Thursday, 23 June 2016

New report highlights young peoples’ perspectives on Female Genital Mutilation

Nearly half of young people between the ages of 13 and 24 in Indonesia believe female genital mutilation (FGM) should be prohibited, according to an online poll conducted by UNICEF through its social media platform U-Report.

The report found that 44 per cent of respondents believe the practice should be stopped and 22 per cent believe it is a human rights violation or has negative health consequences. More than half of the respondents (54 per cent) believe that FGM is either a religious or cultural practice.

“We take these findings as an important indication that children and young people are interested in discussing this topic further and a significant number would like to see actors like all of us helping to put an end to this practice,” says Lauren Rumble, Deputy Representative for UNICEF Indonesia. “We may take this as a call to action from young people themselves, collaboration with religious and cultural leaders as well as other actors.”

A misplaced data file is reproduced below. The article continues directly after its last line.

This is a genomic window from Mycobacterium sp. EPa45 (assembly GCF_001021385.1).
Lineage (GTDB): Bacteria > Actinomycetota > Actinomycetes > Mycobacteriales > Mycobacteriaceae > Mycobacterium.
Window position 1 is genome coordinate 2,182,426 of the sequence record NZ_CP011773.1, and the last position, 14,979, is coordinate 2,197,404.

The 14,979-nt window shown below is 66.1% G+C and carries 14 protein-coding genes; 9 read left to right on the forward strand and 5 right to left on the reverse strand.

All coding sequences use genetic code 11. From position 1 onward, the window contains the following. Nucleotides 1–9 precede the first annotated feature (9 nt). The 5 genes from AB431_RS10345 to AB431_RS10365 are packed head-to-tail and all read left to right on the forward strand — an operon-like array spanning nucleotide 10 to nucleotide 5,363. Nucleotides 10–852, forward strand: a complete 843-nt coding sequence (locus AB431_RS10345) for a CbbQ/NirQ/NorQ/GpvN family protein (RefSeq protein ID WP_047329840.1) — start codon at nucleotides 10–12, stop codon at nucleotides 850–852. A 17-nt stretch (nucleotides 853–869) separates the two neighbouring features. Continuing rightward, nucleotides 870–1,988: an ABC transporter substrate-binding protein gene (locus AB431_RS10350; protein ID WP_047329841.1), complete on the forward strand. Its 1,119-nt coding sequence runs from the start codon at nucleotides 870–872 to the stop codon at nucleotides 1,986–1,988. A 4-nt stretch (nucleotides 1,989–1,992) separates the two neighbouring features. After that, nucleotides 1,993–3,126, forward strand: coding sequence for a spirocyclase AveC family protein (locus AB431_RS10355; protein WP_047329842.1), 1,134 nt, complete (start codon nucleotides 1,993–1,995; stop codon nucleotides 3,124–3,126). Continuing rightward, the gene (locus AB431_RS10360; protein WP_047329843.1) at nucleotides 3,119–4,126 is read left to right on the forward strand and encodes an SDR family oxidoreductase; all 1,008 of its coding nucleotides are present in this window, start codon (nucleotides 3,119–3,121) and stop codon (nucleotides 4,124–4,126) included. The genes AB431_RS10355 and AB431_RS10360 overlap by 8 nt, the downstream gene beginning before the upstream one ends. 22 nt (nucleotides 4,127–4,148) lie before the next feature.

Over 3,000 responses were received from people who mostly live in urban cities took part in the research. The respondents answered questions through UNICEF Indonesia’s Twitter-based polling platform @Ureport_ID.

The report recommends increasing the amount of information to young people and parents about FGM; conducting a public information campaign about the practice; and involving religious and community leaders as well as young people to raise awareness about the issue.

The social media report follows the first-ever release of data examining FGM in Indonesia, which shows around half of girls aged 11 and younger have undergone the practice. The government of Indonesia collected the data through a household survey and UNICEF Indonesia, in collaboration with UNICEF Headquarters in New York, released the data in February 2016 on International Day of Zero Tolerance for FGM/C.

To read the full report, click here.